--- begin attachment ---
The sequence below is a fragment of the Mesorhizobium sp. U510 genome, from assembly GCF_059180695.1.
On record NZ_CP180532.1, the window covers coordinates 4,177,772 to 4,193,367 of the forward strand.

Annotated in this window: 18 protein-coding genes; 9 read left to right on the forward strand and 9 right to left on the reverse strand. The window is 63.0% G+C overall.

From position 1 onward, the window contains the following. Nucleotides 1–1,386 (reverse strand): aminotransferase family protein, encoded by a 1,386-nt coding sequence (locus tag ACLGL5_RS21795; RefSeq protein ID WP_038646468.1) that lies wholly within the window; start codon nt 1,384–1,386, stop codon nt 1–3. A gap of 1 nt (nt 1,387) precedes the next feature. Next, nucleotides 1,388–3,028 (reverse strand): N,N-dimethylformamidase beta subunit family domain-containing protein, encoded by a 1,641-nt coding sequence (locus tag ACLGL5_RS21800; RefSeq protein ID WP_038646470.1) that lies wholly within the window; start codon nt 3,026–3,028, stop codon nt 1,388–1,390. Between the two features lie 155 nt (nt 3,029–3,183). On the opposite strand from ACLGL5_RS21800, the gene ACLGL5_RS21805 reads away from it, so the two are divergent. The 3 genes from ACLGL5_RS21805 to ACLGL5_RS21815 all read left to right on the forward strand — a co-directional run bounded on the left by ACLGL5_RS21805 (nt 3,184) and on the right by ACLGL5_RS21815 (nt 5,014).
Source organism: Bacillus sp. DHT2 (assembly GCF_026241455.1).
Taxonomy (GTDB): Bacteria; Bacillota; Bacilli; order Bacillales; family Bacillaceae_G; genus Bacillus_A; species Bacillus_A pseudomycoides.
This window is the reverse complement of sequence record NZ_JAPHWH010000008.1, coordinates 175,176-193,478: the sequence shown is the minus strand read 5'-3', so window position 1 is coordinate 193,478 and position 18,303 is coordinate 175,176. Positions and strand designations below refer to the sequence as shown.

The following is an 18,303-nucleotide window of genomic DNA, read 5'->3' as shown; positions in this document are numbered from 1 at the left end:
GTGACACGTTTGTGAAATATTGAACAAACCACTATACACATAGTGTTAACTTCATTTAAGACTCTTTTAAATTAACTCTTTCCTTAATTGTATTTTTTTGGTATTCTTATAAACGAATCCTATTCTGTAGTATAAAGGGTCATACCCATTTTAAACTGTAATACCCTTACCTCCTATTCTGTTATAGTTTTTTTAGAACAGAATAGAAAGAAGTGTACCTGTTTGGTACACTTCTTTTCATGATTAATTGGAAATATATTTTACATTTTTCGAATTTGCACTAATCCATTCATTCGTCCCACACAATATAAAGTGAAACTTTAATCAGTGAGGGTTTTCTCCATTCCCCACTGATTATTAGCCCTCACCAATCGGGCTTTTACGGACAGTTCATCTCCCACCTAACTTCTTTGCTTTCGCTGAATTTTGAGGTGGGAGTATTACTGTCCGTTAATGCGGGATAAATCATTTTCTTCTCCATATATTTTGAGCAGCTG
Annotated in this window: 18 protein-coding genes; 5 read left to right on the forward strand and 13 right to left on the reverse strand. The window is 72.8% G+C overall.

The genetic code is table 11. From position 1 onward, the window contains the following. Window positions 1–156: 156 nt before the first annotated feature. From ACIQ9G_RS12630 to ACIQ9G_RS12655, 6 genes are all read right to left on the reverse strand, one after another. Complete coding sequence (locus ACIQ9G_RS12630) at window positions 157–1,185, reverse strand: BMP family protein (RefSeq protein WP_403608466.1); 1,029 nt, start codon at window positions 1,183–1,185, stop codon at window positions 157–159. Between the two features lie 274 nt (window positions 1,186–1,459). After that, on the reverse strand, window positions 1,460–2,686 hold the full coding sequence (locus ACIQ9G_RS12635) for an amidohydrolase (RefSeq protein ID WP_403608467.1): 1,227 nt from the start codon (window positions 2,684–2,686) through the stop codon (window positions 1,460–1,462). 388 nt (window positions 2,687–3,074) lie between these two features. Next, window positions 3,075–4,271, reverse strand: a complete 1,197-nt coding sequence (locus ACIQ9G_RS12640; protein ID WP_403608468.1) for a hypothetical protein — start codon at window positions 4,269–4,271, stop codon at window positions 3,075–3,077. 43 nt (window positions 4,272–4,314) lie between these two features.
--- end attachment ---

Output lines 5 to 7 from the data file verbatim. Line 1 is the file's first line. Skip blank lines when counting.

Source organism: Bacillus sp. DHT2 (assembly GCF_026241455.1).
Taxonomy (GTDB): Bacteria; Bacillota; Bacilli; order Bacillales; family Bacillaceae_G; genus Bacillus_A; species Bacillus_A pseudomycoides.
This window is the reverse complement of sequence record NZ_JAPHWH010000008.1, coordinates 175,176-193,478: the sequence shown is the minus strand read 5'-3', so window position 1 is coordinate 193,478 and position 18,303 is coordinate 175,176. Positions and strand designations below refer to the sequence as shown.